St. Louis' neighborhoods are gems in their own right: full of history, great people and, as far as Gut Check is concerned, fantastic food. Each week we'll take you into a specific neighborhood and point you in the direction of the best places to grab some bites.
The Hill is the classic St. Louis neighborhood, originally swelling with transplants to the Gateway City via Italy in the early 1900s.
The neighborhood produced such sports heroes as Yogi Berra and four members of the 1950s World Cup U.S. soccer team (which beat a heavily favored Britain), as well as authentic Italian fare. Situated right off of Kingshighway beneath Interstate 44 (which cut down the neighborhood's size when built), the neighborhood still contains a lot of the old charm, right down to the fire hydrants that proudly display the colors of the Italian flag. But just because there's an Italian influence doesn't mean the area only serves up pasta.
Modesto Tapas (5257 Shaw Avenue; 314-772-8272) The first full-scale authentically Spanish tapas bar in town in a long time is brash and fairly loud but also very good; even all the wines and cheeses are imported from Spain. A couple dozen choices are offered to mix and match, but paella and a short list of dinner entrées are also offered. The menu's offerings remain in your face with many of the flavorings. Modesto offers happy-hour specials from 5 to 7 p.m., Monday through Friday.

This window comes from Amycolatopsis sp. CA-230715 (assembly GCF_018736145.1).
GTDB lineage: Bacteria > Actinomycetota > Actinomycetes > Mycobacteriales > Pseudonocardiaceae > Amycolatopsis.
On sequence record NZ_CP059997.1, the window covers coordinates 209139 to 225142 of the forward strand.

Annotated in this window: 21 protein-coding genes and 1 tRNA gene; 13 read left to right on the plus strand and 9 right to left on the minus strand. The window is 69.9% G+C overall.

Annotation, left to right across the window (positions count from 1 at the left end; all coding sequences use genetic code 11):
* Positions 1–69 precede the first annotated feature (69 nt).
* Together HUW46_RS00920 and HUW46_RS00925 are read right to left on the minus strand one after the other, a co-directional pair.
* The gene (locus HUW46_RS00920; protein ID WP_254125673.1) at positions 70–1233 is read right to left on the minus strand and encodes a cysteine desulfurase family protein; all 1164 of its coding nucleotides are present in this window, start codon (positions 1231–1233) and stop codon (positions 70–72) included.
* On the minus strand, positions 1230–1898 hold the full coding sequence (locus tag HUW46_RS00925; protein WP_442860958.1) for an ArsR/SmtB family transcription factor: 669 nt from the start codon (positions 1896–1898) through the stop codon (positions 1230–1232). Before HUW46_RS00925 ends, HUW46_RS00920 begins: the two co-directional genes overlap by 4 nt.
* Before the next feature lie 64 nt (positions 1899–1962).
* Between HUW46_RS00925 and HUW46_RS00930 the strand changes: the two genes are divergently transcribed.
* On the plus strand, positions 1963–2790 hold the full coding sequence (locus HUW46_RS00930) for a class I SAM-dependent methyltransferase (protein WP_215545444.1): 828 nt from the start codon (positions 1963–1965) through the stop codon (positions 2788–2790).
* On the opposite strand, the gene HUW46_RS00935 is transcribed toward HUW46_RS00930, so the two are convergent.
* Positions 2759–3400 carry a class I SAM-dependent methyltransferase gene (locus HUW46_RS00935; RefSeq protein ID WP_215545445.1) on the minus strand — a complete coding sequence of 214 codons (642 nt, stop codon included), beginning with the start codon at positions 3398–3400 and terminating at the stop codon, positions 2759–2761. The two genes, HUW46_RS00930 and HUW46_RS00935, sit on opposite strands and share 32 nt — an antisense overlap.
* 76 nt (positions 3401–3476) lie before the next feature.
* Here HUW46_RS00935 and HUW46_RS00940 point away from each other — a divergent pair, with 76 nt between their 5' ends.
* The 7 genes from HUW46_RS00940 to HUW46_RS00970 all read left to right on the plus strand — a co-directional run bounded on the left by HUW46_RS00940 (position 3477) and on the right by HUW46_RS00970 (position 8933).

Five Bistro (5100 Daggett Avenue; 314-773-5553) Cute but not cutesy, value-priced but not cheap, fancy but not fussy, Five is one of those quiet, half-hidden bistros where you wind up on a whim one weeknight, where no reservations (or jackets) are required, where the menu changes daily but you always know you'll find something tasty and fresh, simple yet surprising. Chef Anthony Devoti visits the markets each morning to bring back delights like Yukon Gold potato blini; risotto with lemon, Parmesan and arugula; and a radish, goat cheese and cilantro salad. Meats might be wild-caught Alaskan salmon, soy-and-citrus-marinated pork tenderloin or "duck two styles" -- a seared breast and a confit leg.